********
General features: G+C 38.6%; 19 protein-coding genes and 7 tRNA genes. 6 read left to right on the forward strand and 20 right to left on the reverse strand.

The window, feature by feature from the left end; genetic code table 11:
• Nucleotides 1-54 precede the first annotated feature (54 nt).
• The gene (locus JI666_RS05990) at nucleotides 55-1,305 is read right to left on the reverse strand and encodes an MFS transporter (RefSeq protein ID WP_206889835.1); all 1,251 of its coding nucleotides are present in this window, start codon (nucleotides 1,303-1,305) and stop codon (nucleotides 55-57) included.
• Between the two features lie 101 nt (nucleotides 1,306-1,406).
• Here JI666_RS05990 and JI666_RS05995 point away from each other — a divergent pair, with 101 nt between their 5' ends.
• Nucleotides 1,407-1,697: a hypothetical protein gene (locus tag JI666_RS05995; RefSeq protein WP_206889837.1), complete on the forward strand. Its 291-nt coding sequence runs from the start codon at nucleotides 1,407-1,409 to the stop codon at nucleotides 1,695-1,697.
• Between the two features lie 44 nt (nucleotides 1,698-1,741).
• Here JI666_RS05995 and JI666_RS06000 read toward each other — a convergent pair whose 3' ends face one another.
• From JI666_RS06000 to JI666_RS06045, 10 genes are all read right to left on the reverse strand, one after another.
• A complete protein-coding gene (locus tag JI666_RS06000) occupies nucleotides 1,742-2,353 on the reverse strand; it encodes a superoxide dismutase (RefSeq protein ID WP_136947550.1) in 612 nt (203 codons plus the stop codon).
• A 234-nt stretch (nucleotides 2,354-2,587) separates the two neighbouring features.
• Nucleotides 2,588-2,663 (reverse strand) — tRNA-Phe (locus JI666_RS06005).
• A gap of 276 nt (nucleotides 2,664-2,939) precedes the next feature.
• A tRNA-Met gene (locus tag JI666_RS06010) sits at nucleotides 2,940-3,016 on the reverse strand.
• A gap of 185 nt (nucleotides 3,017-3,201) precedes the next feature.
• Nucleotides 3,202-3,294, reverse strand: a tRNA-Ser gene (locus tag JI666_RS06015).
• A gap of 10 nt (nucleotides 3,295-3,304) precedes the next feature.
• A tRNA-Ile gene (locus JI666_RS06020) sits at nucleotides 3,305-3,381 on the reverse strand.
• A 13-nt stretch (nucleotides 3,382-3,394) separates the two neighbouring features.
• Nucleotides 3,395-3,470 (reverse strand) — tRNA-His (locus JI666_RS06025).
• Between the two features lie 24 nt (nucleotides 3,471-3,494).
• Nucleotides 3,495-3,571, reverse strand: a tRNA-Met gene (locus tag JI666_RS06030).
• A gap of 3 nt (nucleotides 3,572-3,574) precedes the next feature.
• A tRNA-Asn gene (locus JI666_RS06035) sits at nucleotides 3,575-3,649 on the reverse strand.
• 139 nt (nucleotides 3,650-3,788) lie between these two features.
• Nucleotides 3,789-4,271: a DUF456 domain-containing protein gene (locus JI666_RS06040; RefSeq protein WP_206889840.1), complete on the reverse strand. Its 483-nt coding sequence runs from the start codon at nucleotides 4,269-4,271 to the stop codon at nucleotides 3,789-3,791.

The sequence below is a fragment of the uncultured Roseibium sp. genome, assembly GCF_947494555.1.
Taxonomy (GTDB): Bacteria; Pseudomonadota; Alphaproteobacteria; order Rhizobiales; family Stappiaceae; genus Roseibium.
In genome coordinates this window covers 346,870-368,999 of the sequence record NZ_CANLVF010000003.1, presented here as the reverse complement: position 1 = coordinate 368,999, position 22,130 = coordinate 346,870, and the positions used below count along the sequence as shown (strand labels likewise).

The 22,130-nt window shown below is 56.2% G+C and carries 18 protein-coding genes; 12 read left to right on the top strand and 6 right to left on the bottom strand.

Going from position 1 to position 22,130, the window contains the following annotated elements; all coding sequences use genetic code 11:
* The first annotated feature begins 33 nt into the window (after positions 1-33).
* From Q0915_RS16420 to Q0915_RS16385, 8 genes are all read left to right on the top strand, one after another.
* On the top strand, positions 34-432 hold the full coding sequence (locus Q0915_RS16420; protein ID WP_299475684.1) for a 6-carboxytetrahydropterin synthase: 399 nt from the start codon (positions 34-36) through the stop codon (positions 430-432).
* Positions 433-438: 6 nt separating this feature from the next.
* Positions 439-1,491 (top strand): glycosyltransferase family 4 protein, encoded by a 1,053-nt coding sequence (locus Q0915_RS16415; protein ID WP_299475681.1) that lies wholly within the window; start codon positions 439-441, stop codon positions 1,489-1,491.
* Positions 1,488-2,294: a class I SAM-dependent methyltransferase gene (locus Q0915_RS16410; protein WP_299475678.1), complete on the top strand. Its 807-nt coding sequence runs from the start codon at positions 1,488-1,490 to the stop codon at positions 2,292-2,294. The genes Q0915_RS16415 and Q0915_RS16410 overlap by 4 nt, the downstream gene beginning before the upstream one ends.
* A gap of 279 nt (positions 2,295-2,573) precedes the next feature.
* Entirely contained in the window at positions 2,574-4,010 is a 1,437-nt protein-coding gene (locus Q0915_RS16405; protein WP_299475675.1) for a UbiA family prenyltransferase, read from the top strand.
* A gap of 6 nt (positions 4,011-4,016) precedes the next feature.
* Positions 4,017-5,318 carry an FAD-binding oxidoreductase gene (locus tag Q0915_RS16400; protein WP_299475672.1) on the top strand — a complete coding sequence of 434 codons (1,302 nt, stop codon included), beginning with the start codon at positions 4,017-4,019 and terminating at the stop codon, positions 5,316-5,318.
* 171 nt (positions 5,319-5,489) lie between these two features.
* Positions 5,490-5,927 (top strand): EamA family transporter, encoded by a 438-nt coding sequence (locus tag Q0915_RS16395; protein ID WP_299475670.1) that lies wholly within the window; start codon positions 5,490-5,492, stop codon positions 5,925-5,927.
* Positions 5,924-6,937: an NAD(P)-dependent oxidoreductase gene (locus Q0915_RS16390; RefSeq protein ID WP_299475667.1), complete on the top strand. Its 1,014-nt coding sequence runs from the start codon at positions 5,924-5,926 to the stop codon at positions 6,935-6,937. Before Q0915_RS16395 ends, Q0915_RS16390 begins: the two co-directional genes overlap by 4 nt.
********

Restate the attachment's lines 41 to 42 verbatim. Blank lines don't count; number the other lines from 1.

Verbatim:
* A gap of 6 nt (positions 4,011-4,016) precedes the next feature.
* Positions 4,017-5,318 carry an FAD-binding oxidoreductase gene (locus tag Q0915_RS16400; protein WP_299475672.1) on the top strand — a complete coding sequence of 434 codons (1,302 nt, stop codon included), beginning with the start codon at positions 4,017-4,019 and terminating at the stop codon, positions 5,316-5,318.